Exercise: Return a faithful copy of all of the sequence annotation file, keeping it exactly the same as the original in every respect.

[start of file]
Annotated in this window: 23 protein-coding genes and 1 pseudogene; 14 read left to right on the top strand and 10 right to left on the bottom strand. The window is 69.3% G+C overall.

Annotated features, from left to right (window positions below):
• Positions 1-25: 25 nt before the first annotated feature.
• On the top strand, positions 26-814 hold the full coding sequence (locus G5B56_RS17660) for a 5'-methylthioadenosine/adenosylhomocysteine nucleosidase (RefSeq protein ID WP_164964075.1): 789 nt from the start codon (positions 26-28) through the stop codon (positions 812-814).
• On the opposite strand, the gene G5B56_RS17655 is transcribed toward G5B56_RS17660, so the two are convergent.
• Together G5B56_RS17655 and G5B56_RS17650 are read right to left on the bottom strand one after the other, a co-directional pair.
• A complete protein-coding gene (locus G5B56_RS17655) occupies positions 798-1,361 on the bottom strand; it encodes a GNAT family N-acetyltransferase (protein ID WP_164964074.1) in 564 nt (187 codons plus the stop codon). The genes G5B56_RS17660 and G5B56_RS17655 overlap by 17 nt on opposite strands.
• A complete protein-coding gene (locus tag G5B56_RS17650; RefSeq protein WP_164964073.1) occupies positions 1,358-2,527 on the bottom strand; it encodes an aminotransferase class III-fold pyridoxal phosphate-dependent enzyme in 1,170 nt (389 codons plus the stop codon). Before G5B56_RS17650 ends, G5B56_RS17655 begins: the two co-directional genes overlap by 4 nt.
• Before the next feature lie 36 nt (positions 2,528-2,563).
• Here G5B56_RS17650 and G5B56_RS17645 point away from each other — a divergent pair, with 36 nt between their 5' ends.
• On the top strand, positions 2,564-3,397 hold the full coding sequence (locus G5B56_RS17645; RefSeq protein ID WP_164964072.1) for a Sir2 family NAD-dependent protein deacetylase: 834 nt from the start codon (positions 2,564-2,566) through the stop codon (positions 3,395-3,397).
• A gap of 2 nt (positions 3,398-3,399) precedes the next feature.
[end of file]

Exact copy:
Annotated in this window: 23 protein-coding genes and 1 pseudogene; 14 read left to right on the top strand and 10 right to left on the bottom strand. The window is 69.3% G+C overall.

Annotated features, from left to right (window positions below):
• Positions 1-25: 25 nt before the first annotated feature.
• On the top strand, positions 26-814 hold the full coding sequence (locus G5B56_RS17660) for a 5'-methylthioadenosine/adenosylhomocysteine nucleosidase (RefSeq protein ID WP_164964075.1): 789 nt from the start codon (positions 26-28) through the stop codon (positions 812-814).
• On the opposite strand, the gene G5B56_RS17655 is transcribed toward G5B56_RS17660, so the two are convergent.
• Together G5B56_RS17655 and G5B56_RS17650 are read right to left on the bottom strand one after the other, a co-directional pair.
• A complete protein-coding gene (locus G5B56_RS17655) occupies positions 798-1,361 on the bottom strand; it encodes a GNAT family N-acetyltransferase (protein ID WP_164964074.1) in 564 nt (187 codons plus the stop codon). The genes G5B56_RS17660 and G5B56_RS17655 overlap by 17 nt on opposite strands.
• A complete protein-coding gene (locus tag G5B56_RS17650; RefSeq protein WP_164964073.1) occupies positions 1,358-2,527 on the bottom strand; it encodes an aminotransferase class III-fold pyridoxal phosphate-dependent enzyme in 1,170 nt (389 codons plus the stop codon). Before G5B56_RS17650 ends, G5B56_RS17655 begins: the two co-directional genes overlap by 4 nt.
• Before the next feature lie 36 nt (positions 2,528-2,563).
• Here G5B56_RS17650 and G5B56_RS17645 point away from each other — a divergent pair, with 36 nt between their 5' ends.
• On the top strand, positions 2,564-3,397 hold the full coding sequence (locus G5B56_RS17645; RefSeq protein ID WP_164964072.1) for a Sir2 family NAD-dependent protein deacetylase: 834 nt from the start codon (positions 2,564-2,566) through the stop codon (positions 3,395-3,397).
• A gap of 2 nt (positions 3,398-3,399) precedes the next feature.